Dec 12, 2011
Luxury giants battle it out in menswear
Dec 12, 2011
PARIS - Buoyant demand for luxury menswear, driven by China's male-dominated market, has prompted big industry players such as LVMH (LVMH.PA) and PPR (PRTP.PA) to step up their investments in the fast-growing market.
Consultancy Bain & Co estimates the luxury menswear market, which makes up 40 percent of the global market, is worth 180 billion euros ($240 billion) and growing at about 14 percent a year, nearly double that of luxury womenswear at 8 percent.
"Menswear ... remains very underdeveloped compared to the woman's market, so there is a lot of catching up to do," said Jean-Marc Bellaiche, consultant at Boston Consulting Group.
Soon after PPR snapped up Italian tailor Brioni, LVMH said this month it had ambitious plans for its Berluti menswear brand, known for its 4,000-euro patent leather shoes worn by actors such as Johnny Depp and Ryan Gosling.
The world's biggest luxury group said Brioni would unveil its first ready-to-wear line at Paris menswear fashion week in January designed by Alessandro Sartori, who was poached from industry leader Ermenegildo Zegna last summer.
Analysts predict Brioni and Berluti will have to work hard to catch up with better-established rivals such as Hugo Boss, Burberry (BRBY.L), Armani, Dunhill (CFR.VX) and Ermenegildo Zegna, which makes just under half of its 1 billion-euro turnover in Asia.
"Notoriety is key to success as Chinese consumers only buy what they know," said Jason Ding, a partner at consultancy Roland Berger in Beijing.
Brioni, bought last month by PPR, which owns the Gucci and Yves Saint Laurent brands, is well known in Europe and North America but not so in China or elsewhere in Asia.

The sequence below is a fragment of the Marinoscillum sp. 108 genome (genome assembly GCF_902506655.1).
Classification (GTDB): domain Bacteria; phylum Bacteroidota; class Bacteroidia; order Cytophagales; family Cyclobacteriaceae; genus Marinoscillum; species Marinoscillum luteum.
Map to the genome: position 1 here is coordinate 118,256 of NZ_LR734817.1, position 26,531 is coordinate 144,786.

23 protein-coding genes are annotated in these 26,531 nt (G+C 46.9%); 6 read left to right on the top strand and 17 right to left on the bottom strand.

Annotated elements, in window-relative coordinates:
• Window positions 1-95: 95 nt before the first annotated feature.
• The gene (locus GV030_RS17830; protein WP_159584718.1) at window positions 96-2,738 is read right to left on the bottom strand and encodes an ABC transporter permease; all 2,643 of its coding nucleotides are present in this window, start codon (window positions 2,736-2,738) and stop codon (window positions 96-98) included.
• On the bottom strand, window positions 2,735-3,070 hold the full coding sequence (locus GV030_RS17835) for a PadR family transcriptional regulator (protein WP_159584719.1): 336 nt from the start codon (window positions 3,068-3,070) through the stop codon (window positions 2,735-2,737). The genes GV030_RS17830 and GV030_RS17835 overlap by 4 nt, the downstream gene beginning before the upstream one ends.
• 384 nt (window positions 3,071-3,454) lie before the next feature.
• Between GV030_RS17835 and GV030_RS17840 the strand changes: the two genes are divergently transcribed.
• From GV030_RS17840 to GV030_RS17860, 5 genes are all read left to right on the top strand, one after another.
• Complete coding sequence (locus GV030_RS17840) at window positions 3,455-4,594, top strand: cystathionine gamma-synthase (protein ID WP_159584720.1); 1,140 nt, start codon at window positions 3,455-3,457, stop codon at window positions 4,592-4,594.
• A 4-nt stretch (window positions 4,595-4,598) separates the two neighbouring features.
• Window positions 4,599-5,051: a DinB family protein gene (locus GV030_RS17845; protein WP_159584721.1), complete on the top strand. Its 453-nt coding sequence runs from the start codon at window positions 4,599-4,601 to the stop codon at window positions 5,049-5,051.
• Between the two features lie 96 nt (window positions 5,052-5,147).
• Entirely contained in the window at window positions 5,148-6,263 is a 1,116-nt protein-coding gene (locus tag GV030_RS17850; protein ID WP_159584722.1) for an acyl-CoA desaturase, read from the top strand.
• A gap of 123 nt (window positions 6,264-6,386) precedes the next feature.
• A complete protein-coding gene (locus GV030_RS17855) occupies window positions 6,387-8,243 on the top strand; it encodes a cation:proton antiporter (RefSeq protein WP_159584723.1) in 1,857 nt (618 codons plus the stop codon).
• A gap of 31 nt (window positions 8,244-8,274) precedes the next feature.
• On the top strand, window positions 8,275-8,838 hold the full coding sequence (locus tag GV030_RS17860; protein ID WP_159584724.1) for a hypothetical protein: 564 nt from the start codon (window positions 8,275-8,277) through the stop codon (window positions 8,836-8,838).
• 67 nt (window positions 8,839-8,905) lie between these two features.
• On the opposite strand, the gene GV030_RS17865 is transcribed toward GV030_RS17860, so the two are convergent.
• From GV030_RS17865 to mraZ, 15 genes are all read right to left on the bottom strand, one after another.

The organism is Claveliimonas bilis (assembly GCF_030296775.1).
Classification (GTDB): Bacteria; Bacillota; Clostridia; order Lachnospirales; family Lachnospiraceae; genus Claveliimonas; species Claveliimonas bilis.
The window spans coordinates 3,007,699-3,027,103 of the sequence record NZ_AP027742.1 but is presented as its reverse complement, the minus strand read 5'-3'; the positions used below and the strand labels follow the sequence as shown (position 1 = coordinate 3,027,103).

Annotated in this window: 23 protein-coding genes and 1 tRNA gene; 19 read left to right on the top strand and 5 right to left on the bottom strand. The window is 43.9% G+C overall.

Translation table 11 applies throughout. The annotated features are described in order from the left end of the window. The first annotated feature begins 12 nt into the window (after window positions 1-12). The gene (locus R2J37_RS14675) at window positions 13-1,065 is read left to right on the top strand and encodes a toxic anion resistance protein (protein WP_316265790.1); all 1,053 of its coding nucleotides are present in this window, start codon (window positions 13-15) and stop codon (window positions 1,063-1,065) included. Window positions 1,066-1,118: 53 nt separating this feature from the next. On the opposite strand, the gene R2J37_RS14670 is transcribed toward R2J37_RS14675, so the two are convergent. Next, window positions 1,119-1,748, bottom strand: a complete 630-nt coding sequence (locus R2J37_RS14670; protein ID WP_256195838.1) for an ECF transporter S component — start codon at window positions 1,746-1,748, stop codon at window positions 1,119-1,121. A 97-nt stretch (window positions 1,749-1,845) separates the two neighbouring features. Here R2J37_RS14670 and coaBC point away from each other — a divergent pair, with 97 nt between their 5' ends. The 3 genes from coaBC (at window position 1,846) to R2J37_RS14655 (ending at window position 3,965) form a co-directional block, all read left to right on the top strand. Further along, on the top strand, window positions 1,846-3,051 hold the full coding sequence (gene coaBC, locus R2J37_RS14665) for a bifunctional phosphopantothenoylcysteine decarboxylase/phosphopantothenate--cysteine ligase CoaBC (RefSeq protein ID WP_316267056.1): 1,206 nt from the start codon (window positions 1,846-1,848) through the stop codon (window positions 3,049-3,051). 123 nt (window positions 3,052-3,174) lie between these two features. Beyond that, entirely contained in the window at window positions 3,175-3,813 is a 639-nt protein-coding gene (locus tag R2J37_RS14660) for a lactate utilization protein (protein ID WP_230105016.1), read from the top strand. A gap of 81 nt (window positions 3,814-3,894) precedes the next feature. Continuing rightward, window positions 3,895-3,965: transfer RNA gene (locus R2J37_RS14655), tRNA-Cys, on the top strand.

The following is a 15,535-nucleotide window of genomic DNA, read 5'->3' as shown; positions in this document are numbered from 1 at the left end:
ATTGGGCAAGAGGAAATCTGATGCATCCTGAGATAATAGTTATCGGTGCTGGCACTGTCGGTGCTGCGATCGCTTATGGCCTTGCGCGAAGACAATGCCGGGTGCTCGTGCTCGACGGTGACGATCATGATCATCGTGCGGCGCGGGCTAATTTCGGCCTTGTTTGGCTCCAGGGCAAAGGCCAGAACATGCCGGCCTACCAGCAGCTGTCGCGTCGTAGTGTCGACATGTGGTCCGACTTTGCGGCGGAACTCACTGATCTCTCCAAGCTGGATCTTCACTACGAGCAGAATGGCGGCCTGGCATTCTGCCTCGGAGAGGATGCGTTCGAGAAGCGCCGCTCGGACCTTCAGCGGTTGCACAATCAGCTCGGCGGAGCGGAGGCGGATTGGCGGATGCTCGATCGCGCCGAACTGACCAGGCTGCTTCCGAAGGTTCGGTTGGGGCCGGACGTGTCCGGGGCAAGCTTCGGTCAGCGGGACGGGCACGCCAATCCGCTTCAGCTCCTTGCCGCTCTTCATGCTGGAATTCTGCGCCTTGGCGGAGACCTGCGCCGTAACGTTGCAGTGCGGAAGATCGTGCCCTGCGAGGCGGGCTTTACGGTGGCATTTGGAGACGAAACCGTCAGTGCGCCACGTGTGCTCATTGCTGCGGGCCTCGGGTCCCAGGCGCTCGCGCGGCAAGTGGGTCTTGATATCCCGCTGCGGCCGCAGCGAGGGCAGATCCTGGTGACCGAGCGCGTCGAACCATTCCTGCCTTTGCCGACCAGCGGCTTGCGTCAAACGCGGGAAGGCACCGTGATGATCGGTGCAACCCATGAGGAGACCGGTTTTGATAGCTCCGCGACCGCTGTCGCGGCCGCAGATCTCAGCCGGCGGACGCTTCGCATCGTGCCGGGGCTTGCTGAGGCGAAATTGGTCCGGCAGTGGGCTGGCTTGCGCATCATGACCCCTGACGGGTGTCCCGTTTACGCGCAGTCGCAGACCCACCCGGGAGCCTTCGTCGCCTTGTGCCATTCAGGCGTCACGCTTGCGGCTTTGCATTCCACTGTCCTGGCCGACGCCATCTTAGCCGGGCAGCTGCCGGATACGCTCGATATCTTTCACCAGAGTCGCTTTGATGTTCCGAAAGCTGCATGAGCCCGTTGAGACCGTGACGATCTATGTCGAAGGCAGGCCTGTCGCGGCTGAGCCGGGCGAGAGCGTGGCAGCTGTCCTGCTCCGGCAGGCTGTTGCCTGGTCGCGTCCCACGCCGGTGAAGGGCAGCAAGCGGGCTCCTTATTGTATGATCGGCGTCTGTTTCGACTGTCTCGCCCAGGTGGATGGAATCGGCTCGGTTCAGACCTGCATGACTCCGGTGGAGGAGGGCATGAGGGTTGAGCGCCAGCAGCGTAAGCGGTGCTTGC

With PPR's financial firepower, Brioni, which makes sales of around 170 million euros, hopes to widen its global footprint as well as its product offering, particularly in leather goods.
Berluti, headed by Antoine Arnault, son of LVMH Chief Executive Bernard Arnault, has more of a presence in China than Brioni, but is one of the smaller players in the luxury menswear market, with sales estimated at 50 million euros.
China is the world's biggest luxury goods market in terms of growth, with sales rising on average about 20-25 percent a year, and men make up three-quarters of that market, estimated to be worth about 23 billion euros overall.
"At this pace, Chinese consumers will, in the medium-to-long term, make up 70 percent of the global luxury market's growth," said Bernard Malek, a partner at Roland Berger.
Analysts from CLSA Asia Pacific estimate Greater China, which includes Hong Kong, Macao and Taiwan, will make up 44 percent of the global market by 2020 against 17 percent today.
French luxury goods maker Hermes (HRMS.PA), a centuries-old provider of menswear luxury goods, said growth at its specialized men's shop in New York, which opened two years ago, was higher than its sales growth average in the United States.
"Our growth in the United States is about 30 percent and in our (menswear) store on Madison Avenue, it is higher than that," said Axel Dumas, head of operations.
Attracted by the potential of the men's market, Paris department store Printemps has just opened a corner dedicated to men's luxury accessories such as leather goods and shoes.
Tancrede de Lalun, head of fashion purchases at Printemps, said he expected the men's market to "explode ... because appetite is very strong and male consumers know no limit."
($1 = 0.7512 euros)By Pascale Denis
(Writing by Astrid Wendlandt; Editing by Will Waterman)
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